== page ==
Boo—How scary is the world we live in?

30 Oct

Earlier this month i attended a wonderful course focused on training 3rd eye perception. It was fabulous to have an entire weekend dedicated to energy work and honing my skills. Yet, as we left, one of the co-leaders made a remark that stopped me in my ethereal elevation. She said that the world has changed a lot and is not a safe place anymore. Immediately i thought of early humans who were hunted by large animals. I thought of the times of witch hunts and the inquisition. I thought of diseases such as the plague that wiped out entire cities. I thought of the many wars people have been waging throughout the ages. Were those times when the world was a safer place? I wouldn’t think so.

Still, I can appreciate the sense of overwhelm and helplessness caused by environmental degradation, heightened by power games and money interests that threaten to destroy our environment even more. I can appreciate that the landscape of political deception with its distortions of truth generates frustration. I can also appreciate the sense of overwhelm caused by the constant demands on most of us and how small the ledge of security is that we have to rely on. What happens if we cannot work anymore and our savings are gone? I can appreciate the sense of overwhelm and fear that is generated subtly and indirectly by the poverty and violence surrounding us, visible when we venture to use public transportation at odd hours or drive by the improvised camps under the freeway in Oakland—when we are confronted with those who have fallen through the cracks of this society.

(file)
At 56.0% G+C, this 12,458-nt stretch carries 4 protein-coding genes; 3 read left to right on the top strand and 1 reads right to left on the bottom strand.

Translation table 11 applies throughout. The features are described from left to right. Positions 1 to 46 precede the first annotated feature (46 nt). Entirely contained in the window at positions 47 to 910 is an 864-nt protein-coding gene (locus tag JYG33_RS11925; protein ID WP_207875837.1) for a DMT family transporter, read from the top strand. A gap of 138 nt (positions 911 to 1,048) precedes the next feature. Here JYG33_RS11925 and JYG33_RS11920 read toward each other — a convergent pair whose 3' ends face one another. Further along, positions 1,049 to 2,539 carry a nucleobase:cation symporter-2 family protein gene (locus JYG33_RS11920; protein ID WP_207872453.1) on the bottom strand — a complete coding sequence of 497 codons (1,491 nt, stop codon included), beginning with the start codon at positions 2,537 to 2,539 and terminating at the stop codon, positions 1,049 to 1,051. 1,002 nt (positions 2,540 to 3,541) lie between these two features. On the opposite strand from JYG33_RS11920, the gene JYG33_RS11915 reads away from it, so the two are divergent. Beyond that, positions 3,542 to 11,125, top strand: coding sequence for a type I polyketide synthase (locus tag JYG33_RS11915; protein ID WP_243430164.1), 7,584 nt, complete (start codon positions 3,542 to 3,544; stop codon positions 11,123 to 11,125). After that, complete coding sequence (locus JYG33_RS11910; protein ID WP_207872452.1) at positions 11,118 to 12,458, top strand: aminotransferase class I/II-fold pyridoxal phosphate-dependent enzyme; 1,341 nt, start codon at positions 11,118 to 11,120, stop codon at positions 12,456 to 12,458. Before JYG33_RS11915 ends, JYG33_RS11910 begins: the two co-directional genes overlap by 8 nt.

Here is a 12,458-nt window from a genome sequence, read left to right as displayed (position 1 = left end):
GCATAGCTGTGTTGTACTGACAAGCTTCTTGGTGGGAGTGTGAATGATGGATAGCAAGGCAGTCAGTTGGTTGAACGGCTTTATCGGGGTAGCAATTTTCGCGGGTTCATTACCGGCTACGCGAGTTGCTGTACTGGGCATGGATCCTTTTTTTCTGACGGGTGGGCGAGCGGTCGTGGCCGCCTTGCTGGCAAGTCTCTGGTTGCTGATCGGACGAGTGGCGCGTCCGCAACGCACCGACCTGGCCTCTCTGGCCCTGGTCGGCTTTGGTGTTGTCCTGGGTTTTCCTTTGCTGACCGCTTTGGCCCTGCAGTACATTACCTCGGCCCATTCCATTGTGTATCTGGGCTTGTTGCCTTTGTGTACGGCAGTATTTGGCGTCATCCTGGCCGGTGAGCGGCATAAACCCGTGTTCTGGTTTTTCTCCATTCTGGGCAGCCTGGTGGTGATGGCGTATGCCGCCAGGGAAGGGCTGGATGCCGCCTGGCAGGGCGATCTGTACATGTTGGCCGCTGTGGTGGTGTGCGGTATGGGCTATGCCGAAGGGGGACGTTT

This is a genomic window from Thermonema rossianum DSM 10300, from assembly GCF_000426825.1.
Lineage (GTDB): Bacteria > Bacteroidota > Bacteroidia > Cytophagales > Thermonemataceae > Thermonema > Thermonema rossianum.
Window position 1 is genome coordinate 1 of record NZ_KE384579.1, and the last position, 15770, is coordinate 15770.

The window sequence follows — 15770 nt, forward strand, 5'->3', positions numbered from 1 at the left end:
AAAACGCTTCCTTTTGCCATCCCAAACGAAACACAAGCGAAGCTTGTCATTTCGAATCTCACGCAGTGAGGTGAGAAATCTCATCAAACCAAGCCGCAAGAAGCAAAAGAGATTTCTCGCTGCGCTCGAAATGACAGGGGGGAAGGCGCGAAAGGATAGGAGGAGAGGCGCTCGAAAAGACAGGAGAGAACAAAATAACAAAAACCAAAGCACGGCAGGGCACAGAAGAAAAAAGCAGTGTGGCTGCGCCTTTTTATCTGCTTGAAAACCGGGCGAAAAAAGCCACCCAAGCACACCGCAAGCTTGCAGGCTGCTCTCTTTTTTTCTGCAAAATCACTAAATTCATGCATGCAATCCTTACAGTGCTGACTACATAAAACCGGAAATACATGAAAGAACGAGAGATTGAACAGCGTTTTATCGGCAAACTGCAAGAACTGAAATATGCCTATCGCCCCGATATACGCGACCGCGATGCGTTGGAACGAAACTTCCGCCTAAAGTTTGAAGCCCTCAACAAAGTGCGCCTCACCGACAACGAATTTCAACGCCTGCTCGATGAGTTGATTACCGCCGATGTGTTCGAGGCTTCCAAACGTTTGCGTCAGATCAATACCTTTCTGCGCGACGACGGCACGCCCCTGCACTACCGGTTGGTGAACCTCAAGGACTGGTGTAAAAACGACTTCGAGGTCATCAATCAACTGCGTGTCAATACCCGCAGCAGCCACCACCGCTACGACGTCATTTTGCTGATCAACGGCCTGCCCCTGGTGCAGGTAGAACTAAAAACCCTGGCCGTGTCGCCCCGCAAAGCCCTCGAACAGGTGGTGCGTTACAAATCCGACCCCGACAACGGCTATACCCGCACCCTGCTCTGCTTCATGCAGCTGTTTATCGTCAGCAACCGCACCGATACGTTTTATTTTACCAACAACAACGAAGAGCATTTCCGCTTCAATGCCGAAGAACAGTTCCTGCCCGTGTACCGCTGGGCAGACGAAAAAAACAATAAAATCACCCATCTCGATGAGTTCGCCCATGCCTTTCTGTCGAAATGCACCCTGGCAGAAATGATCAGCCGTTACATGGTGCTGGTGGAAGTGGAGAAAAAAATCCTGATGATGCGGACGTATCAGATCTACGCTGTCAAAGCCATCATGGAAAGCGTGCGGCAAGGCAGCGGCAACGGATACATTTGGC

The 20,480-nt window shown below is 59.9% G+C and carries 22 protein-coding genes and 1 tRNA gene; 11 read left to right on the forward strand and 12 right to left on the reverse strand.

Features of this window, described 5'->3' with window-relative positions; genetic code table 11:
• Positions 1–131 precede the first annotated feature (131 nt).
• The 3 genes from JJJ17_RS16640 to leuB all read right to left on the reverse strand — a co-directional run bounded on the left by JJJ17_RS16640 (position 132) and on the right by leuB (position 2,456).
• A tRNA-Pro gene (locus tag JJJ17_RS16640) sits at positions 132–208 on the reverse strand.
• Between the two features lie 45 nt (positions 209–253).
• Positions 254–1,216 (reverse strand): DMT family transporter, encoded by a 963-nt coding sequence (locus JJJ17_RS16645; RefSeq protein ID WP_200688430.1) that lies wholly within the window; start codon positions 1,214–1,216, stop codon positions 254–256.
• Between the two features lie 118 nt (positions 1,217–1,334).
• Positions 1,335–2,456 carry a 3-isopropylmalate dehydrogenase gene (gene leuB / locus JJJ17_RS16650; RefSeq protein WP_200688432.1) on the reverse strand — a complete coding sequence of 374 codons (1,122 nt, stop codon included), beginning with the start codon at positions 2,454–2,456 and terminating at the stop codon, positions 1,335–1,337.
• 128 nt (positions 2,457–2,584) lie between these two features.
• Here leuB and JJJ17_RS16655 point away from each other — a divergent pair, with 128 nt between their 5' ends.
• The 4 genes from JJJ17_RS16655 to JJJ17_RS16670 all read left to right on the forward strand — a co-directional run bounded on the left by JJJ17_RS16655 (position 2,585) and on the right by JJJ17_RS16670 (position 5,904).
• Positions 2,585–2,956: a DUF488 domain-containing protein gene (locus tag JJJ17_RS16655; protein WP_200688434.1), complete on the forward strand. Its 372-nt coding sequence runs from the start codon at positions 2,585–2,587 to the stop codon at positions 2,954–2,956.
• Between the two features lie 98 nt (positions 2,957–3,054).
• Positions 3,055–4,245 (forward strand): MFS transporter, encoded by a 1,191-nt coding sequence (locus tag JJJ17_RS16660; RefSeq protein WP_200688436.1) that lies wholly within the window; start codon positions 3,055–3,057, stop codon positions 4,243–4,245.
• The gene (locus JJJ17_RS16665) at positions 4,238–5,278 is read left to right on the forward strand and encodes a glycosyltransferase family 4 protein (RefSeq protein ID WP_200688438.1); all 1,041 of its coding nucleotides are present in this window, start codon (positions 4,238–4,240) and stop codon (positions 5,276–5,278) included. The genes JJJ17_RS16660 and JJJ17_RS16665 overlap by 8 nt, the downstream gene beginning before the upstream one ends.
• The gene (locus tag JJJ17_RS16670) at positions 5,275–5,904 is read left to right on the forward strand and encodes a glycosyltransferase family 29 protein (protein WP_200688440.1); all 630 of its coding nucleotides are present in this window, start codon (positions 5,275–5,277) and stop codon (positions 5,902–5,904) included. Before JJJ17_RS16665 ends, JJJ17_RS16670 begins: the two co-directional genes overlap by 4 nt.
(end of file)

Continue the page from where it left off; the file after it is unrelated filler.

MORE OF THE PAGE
But what is the solution here? Is it to avoid looking? Is it to wall ourselves in and not leave the cocoon for as long as we can help it? Is it to live in isolation with your computer and phone as your sole platforms of social interaction and leave the outer physical world to the bullies? To me, that is a scary world as well. Disengaging from the physical and withdrawing to live on Facebook cannot be the solution.

Don’t get me wrong, i love Facebook. It helps me connect with many people and it disperses news at a speed that is impressive. Yet, when looking at all the nicely curated posts of happy moments and wonderful achievements year in and year out, where does it leave you if you haven’t experienced similar happy moments and amazing accomplishments? It leaves you feeling less than. It makes you feel worthless and undesirable. It amplifies your isolation.

Yes, i too feel the frustration and overwhelm and fear engendered by modern life in the US and i sympathize with everyone who is burdened by it. But i also see the shiny virtual world as a trap when it is juxtaposed to the rough and dirty world of physical interactions and presented as safe. It’s not necessarily safe. It can lead to depression and even to suicide. Withdrawal into private seclusion is understandable but it is not a solution. Instead of letting our heads hang, i suggest that we claim what is ours: this world, this life. The world is as scary as we make it, or allow others to make it. Let’s claim it.

What can you do to claim your life more fully?

© Eva Ruland, October 2016

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